Slavery and the American Revolution

Many historical studies on the American Revolution War have been to a great extent focused on the evaluation of the events that led to the Revolutionary War (Davis 236). Although this issue is important, researchers tend to miss the key point, as they do not address the role played by the African-American slaves. In addition to this, history does not provide a detailed account on the experience of the slaves after the war or the type of impacts that manumission of slaves created on the slavery institutions that existed previously.

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The American Revolution was not the first conflict that involved the African American slaves. In 1639 and later on in 1705, laws were passed in Virginia that explicitly banned the blacks from any form of military participation (Frey 383). However, the war had a toll on the American state militia, whereby diseases and labor shortages outweighed the legal reluctance of providing the African Americans with weapons. The biggest paradox in history is the fighting of colonial leaders, like Thomas Jefferson and George Washington, battling for freedom from the British Crown whereas they owned slaves themselves (Frey 390). In a letter from Abigail to her husband, she addresses the parody in daily fights for freedom, whereas plundering the right of slaves who equally had a right for freedom as much as they did. A slave who once helped Washington in crossing of the Delaware River told him that Washington was headed to fight for the American’s liberty, however, the African Americans did not have any liberty (Davis 192).

In the studies on the matter, first, it is important to establish the events behind the American Revolution. For a long time, the British had neglected the colonies, hence they were actively governing themselves, becoming accustomed to the self-rule governance. Later, in 1760s, Britain started asserting its governance power over the colonies through the enforcement of trade laws and aggressive collection of taxes (Frey 381). This, in turn, led to the rebelling of the American colonies due to the increased control of the British authorities.

The American Revolution War is seen as a movement that was against taxation, and this was central issue for the Americans in fighting for their right to own ‘property’. In the 18th century, the term “property” also included other individuals in the form of slaves. In many ways, the revolution acted as a reinforcement to the commitments towards slavery. On the other hand, there were ideas of equality and liberty that challenged the traditions of slavery (Coclanis, para. 3). In the late 18th century, slavery was applauded positively and accepted as a normal institution by the white Americans. Evangelical religious commitments that advocated for equality of all people before the eyes of the Lord declined tobacco business profitability, and revolutionary ideals formed the basis for anti-slavery movements.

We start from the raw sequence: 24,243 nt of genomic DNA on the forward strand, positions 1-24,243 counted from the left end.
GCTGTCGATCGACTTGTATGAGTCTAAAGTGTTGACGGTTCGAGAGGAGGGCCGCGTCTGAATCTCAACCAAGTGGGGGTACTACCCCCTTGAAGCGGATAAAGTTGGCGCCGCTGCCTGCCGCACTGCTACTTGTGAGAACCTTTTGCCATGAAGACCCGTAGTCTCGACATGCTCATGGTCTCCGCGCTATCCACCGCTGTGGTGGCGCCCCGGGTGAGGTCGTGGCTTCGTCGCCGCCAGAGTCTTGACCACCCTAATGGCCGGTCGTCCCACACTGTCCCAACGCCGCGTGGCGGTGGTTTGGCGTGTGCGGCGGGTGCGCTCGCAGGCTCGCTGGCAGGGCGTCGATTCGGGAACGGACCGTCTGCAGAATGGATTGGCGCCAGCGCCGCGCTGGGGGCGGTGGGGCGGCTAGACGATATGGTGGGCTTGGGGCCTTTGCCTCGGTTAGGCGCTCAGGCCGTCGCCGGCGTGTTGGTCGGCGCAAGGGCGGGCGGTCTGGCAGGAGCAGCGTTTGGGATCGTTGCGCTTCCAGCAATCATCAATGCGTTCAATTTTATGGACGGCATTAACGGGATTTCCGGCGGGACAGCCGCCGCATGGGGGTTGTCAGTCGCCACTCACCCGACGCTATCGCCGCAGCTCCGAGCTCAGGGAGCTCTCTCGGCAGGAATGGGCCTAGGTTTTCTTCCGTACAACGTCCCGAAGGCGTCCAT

The American slaves served diligently in the battles of Bunker Hill and Lexington, nevertheless, the Congress decided to exclude them from enlisting in the military in 1775 due to the sensitivity of the slave holders from the South and their opinions. Amongst the remembered African Americans who participated in the early conflict wars is Salem Poor, who purchased his freedom to fight and eventually was commended as an experienced, exceptionally behaved officer in addition to being an excellent fighter (Davis 256). Furthermore, there was a fear of providing the African American slaves with weapons as they felt that this could result in rebellions and resistance. Moreover, most of the African Americans were considered to be servants owned by their masters, and enlisting them could have been in violation of the property rights of their lords. Earlier, there was reluctance from the national army that had an obligation of appealing to the colonists in the east coast. However, the promise of freedom to the slaves who were enlisted in the British army led to the reversal of the decision, fearing that the slave soldiers would join the redcoats (Davis 141). Approximately 5000 free slaves were actively involved in the continental army, hence, they were very critical to the revolution (Davis 120).